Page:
Archive for May 2010
It turns out there is another new mural in Columbia-Tusculum. On the bus this morning, I noticed is sign in front of a neighborhood business.
Shepherd Fairey has had an exhibit at the Contemporary Art Center. We got to go tout a few weeks ago. Within the last week or so, he came back and put up murals ,around the city. I’m fortunate enough to have one near my house.
They put a new mural at the corner of Delta and Eastern, themed around my neighborhood, Columbia-Tusculum. It looks great, even if they left out the silly little wall lizards. I took pictures of the individual panels, and display them, left to right, below.
We think it is really well done, and we’re quite excited to see it.
While my wife and I were down there, we noticed that, once before, there was a mural near this site. It is to the right of that tunnel. It’s quite faded now.
A mini-project I’m working on is documenting publicly-accessable WiFi sites in downtown Cincinnati. This includes pay sites, free sites, and “free to customers” sites. The map is below.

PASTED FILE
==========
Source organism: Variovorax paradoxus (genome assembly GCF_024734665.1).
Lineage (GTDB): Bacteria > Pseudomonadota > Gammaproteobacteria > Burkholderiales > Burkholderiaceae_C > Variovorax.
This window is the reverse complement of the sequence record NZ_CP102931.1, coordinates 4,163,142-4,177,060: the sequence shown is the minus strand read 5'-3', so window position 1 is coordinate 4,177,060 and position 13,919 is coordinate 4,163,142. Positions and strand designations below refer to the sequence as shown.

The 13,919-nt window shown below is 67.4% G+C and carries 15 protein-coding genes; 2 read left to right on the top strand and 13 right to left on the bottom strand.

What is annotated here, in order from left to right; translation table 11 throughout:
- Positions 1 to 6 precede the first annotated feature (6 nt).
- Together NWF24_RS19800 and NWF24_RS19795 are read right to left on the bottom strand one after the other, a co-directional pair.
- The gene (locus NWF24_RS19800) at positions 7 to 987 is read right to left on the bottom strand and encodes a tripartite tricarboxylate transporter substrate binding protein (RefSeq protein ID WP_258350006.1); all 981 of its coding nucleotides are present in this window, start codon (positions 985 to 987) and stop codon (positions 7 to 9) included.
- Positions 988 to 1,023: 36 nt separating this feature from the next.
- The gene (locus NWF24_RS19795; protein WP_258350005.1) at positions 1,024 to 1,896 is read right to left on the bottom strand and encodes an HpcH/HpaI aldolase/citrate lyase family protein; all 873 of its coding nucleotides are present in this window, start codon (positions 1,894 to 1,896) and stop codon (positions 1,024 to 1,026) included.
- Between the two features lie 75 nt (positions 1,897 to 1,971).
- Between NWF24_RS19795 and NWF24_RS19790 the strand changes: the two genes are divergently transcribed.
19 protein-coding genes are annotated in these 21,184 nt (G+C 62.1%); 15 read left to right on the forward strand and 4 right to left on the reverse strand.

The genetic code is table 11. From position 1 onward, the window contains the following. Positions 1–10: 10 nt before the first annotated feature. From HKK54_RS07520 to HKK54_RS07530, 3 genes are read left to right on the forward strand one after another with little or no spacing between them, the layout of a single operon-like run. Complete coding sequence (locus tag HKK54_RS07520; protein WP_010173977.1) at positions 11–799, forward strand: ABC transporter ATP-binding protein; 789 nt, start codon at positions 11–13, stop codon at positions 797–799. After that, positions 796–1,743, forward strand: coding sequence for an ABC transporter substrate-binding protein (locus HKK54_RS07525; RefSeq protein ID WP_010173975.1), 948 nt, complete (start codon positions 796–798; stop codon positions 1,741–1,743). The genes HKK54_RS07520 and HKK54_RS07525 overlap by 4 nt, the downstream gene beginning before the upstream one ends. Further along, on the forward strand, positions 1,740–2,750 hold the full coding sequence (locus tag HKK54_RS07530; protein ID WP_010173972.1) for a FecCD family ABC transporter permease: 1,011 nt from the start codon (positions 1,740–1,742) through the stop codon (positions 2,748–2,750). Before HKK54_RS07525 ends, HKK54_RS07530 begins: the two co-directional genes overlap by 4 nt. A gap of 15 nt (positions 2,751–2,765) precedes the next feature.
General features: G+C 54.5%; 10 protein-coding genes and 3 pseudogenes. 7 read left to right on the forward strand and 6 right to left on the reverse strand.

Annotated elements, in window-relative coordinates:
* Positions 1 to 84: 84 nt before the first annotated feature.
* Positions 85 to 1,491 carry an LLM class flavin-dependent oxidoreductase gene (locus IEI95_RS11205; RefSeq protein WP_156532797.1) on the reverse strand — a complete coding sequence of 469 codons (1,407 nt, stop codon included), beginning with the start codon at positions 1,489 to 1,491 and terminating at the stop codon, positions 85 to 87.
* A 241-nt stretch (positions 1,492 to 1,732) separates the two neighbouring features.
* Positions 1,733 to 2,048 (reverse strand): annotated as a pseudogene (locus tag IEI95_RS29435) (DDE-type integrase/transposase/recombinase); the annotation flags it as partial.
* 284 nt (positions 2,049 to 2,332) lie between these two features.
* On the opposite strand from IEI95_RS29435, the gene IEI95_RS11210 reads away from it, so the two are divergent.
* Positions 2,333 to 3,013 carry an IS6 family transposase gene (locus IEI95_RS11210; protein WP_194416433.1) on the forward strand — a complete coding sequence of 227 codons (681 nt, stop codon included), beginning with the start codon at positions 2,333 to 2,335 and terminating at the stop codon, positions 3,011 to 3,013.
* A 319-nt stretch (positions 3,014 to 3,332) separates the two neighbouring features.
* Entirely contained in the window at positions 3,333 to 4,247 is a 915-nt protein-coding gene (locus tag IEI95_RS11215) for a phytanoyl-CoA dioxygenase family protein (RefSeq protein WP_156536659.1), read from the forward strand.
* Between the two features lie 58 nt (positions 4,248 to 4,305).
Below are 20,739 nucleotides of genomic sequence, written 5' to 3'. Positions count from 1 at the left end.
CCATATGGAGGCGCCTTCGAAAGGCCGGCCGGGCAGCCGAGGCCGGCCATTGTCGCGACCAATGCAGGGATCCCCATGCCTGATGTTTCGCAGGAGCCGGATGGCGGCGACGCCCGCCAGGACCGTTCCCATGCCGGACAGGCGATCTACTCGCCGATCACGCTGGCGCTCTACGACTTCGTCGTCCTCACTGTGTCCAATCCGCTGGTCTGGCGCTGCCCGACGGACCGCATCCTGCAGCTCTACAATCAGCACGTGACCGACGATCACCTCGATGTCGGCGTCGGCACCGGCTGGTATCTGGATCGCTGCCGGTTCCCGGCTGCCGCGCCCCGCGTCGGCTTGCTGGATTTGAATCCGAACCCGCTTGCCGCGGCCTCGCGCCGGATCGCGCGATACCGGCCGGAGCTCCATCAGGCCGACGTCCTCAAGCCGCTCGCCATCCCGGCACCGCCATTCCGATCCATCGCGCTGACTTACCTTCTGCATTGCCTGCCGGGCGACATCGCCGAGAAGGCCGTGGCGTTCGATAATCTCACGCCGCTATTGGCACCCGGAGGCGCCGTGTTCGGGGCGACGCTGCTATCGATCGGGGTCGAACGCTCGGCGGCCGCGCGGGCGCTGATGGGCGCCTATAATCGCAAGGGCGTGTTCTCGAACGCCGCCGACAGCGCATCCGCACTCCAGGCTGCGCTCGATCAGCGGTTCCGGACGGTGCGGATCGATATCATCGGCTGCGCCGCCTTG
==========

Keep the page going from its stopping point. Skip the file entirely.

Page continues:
Green — LilyPad USA
Yellow — Other Free, Open
Blue — Free to Customers
Purple — Pay Site with Free Options for Customers*
Pink — Free to Hotel Guests
Red — Pay Site
If you wish to contribute to this, please e-mail me.
These fishing cats were born about a year ago at the
USENET was the major discussion area–the precursor to today’s forums and blogs. Google bought out and now hosts the archive as part of Google Groups. In fact, I can still find some of my old posts from that day.
Fishing cats are tied, with cheetahs for my second favorite kind of
cat. House cats hold the top spot, though that migh be, in part, to
the fact I live with two of them.
I get the sense that they are not among the more well known cats. They
certainly don’t have the presence of lions or tigers, or even roll off
your tongue like a lynx or a couger. However, they are pretty cool
cats in their own right.
- Fishing cats actively hunt for their food in water. They eat
frogs, snails, crawfish, and, well, fish.
- They are the only cat who take thier name from their hunting
- They have adapted to their life by having claws like fishhooks,
and webbed hind legs
- They make a cool sound: Fishing Cat Sound
- They have “eye spots” on the back of their ears. Many cats do–I
just think it’s cool.
- As you might imagine, they live in wetlands, mostly in southeast
Unfortunately, these cats are endangered, mostly through habitat loss,
overfishing, and “retribution killing” (when a wild animal attacks a
farmer’s herd. You can learn more about fishing cats (and how to help
them) from The Fishing Cat Project.